In the wake of the chaos and destruction brought on by Hurricane Harvey in 2017, flood victims in the gulf coast of Texas and some parts of Louisiana were left reeling from the damage to their property.
According to the Federal Emergency Management Agency (FEMA), just one inch of rainwater brought by Harvey caused damage that cost more than $20,000. In some coastal areas of Texas, the water reached up to 50 inches. Many lost their homes and/or businesses or were left dealing with extremely costly repairs to their property.
Unfortunately, approximately 1 in 5 of those affected by Harvey were not insured, and mortgage or other financial assistance were not guaranteed even for flood victims. Worse, many of those who borrowed from their individual retirement accounts (IRA) to fund repairs for their homes had to deal with major financial penalties.
Many Harvey victims had problems with their insurance claims. Most of them lived in areas that were located outside of the Special Flood Hazard Areas designated by FEMA. Only those who lived in these flood hazard areas were required to pay for flood insurance, leaving many other Harvey flood victims with significant financial struggles after the hurricane had blown through.
Because most of the flood victims didn’t have insurance coverage for flooding, they had challenges keeping up with repair costs, the cost of replacements for appliances and furniture, the cost of new vehicles, and rental payments for apartments or homes while their flood-ravaged homes were being fixed. Even those who did have flood insurance had to spend out of pocket for these things and take on debt.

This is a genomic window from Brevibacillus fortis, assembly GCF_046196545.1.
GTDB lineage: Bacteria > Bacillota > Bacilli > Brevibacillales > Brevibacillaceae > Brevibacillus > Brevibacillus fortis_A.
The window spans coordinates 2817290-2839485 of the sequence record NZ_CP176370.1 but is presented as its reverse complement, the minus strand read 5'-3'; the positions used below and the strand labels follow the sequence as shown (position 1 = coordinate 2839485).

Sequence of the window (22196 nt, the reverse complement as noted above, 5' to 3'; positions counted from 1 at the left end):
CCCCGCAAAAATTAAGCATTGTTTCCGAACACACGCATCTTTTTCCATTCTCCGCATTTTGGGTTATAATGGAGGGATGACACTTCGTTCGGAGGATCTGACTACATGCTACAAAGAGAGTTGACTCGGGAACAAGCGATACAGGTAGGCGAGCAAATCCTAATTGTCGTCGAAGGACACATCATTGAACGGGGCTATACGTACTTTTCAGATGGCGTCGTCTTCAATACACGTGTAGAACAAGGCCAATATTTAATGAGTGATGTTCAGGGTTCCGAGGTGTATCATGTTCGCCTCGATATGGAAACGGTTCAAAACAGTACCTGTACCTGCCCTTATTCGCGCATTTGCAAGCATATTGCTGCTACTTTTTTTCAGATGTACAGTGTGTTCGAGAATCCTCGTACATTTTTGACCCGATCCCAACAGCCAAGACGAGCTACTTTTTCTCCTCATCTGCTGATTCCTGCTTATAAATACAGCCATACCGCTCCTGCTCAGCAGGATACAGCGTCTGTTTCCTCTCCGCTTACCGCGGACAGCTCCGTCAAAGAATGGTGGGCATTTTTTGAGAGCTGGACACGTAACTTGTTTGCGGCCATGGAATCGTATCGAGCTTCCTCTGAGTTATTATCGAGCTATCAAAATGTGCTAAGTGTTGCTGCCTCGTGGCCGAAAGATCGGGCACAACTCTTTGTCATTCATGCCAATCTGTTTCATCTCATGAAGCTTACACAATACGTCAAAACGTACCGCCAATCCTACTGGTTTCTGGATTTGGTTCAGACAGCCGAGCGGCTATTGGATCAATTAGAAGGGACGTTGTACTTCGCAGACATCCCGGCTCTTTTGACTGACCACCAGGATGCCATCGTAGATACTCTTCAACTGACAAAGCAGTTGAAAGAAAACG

Many Harvey flood victims resorted to borrowing money from their IRAs to pay for their urgent post-hurricane expenses. Unfortunately, when you take money from your own retirement fund and don’t replenish it within 60 days, the money is taxed as ordinary income. There is also a 10% penalty if you borrow money from your retirement find and you are under 59.5 years old.
Speaking with The Street, LOWS fund portfolio manager Ron McCoy said that there should be a bill allowing storm victims to replenish their IRA within a year instead of the current 60 days.
“People shouldn’t be penalized for taking out their own money in a retirement account because of a disaster,” he said. “It’s just wrong.”
Duplication of Benefits
In 2018, Louisiana congressman Garret Graves sought to put an end to the Duplication of Benefits provision. This controversial provision essentially penalizes flood victims who avail of Small Business Administration loans to fund their home repairs by keeping them from receiving grant money from other sources like the Restore Louisiana program.
Speaking with the Washington Free Beacon, Graves said, “I think it’s wrong.”
“To be clear, we are not asking for a penny of additional federal money. All we’re asking for is that people be given the same eligibility for grants as if they didn’t get a loan.”
Graves has proposed a stand-alone bill that would change the Duplication of Benefits provision. It has been incorporated into the FAA Reauthorization Act of 2018, which has been enacted into law.
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